To piggyback off the above: While I’m not a Type-A over planner, I’ll admit that when I plan and prep, it’s a much smoother ride for all of us. Right now for the night before, I minimally prep the coffee machine, put together most of Nate’s lunch and lay out his clothes for the next day. On the mornings that I don’t do this, I’m a hot mess. I’m crankier, snappier in mood and my energy trickles down to everyone in the house.

Expect Less

Someone mentioned that solo parenting doesn’t have to be perfect. Just enjoy the crazy, the messiness and know that you’re making special memories.

Lower the Bar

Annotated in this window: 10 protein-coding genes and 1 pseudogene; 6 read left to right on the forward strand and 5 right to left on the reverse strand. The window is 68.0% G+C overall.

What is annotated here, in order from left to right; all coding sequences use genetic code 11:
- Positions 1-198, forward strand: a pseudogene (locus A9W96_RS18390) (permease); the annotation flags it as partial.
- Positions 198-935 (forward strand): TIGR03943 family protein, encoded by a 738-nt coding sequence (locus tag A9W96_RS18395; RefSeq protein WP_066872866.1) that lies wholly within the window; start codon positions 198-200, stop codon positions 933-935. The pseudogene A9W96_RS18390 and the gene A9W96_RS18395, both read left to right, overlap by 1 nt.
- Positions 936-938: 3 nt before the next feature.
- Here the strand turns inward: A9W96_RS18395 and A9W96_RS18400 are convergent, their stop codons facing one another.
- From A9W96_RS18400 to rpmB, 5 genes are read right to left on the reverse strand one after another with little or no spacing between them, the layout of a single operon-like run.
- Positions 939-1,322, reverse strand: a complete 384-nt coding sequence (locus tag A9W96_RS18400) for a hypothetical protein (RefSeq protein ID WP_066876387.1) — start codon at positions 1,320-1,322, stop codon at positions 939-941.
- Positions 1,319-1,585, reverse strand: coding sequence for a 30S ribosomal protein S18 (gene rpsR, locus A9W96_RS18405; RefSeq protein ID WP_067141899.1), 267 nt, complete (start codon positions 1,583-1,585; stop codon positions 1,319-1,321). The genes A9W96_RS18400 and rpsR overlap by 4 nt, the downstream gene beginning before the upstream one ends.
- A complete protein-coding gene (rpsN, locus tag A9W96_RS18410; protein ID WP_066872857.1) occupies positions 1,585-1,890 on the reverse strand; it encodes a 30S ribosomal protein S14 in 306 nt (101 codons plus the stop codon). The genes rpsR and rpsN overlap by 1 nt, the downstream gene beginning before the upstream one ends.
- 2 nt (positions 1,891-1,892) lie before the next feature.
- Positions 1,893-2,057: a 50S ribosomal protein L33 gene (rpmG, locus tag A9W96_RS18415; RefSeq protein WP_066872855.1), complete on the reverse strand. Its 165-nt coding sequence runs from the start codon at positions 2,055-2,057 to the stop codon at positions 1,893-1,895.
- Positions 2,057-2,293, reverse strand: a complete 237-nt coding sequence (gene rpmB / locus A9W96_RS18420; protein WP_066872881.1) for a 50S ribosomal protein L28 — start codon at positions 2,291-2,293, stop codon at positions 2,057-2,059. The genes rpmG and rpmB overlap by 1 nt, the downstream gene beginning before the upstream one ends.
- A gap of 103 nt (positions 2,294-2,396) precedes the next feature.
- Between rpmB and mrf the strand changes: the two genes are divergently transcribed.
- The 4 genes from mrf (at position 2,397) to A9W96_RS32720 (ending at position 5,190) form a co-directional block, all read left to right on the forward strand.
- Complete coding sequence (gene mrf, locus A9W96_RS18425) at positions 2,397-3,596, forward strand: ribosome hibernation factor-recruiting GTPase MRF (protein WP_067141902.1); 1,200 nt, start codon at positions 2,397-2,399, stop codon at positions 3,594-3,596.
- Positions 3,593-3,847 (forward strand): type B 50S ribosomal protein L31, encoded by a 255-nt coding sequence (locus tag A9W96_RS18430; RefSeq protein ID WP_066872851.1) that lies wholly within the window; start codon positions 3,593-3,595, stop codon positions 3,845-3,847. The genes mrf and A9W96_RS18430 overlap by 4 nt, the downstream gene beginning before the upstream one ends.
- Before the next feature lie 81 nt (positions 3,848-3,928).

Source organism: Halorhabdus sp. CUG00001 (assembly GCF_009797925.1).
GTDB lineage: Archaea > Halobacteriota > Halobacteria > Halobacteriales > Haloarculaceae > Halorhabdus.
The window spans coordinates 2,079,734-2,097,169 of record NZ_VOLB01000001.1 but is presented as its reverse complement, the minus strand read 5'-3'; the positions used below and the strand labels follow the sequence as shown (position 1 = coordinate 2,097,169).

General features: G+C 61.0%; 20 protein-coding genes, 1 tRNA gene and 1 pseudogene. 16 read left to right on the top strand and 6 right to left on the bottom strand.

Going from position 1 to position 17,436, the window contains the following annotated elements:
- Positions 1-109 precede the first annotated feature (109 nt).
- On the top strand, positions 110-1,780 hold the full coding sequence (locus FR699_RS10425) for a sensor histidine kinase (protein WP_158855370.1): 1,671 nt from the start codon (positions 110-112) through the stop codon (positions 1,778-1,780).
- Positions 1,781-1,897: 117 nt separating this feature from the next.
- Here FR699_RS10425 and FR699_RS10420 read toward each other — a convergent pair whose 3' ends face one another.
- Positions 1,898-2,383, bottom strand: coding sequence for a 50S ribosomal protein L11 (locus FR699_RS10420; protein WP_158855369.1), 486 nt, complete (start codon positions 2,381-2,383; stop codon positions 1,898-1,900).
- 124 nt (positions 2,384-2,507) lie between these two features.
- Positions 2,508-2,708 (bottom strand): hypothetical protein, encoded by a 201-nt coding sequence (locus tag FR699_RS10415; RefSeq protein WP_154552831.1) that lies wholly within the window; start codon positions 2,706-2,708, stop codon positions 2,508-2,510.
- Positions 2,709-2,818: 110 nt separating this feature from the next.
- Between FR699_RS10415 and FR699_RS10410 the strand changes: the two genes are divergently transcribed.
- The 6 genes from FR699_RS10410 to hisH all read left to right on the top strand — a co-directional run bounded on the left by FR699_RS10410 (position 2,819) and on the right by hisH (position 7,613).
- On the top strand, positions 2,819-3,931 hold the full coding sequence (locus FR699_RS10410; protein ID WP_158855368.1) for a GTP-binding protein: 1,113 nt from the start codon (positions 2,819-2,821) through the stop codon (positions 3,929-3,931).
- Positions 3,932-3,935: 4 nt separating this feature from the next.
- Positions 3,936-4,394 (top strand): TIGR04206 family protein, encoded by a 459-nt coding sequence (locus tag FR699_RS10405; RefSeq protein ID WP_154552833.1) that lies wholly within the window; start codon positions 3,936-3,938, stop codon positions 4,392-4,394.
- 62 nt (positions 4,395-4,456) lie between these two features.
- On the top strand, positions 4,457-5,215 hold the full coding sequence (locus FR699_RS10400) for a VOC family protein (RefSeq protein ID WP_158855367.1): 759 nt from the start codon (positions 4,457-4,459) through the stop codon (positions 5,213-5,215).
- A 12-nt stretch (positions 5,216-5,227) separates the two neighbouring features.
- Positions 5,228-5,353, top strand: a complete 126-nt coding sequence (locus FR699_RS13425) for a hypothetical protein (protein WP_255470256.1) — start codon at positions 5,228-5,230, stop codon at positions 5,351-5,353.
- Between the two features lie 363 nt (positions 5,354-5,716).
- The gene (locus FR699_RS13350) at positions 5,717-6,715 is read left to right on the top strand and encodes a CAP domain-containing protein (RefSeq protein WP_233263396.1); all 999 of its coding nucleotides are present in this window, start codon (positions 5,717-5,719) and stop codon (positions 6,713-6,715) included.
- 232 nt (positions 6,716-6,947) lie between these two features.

One mom mentioning serving PB&J’s for dinner on a blanket and calling it a picnic. Absolutely love this idea!

Pick Your Battles

“When I stopped trying to control everything, I felt more calm..”

A Calm Voice is Always Needed

This one really resonated with me. There have been instances where I’ve really lost my shit. I’d scream, yell and in the end, none of us feel good from it. On the occasions when this happened, Nate would also end up screaming out in frustration and as a result, Sasha would start crying. A complete mess all around. Of course, all of this is easier said than done. Taking a solid deep breath when I’m at my wits end has helped.

In those moments where I want to snap, I breathe in and say to myself, “Freaking out right now will cause more harm than good.” It doesn’t always work but with practice, it does more often than not. In those instances when I don’t know what to do: I walk away for a minute, take a few deep breaths, give myself a pep talk and then approach the situation with a little more control of my emotions.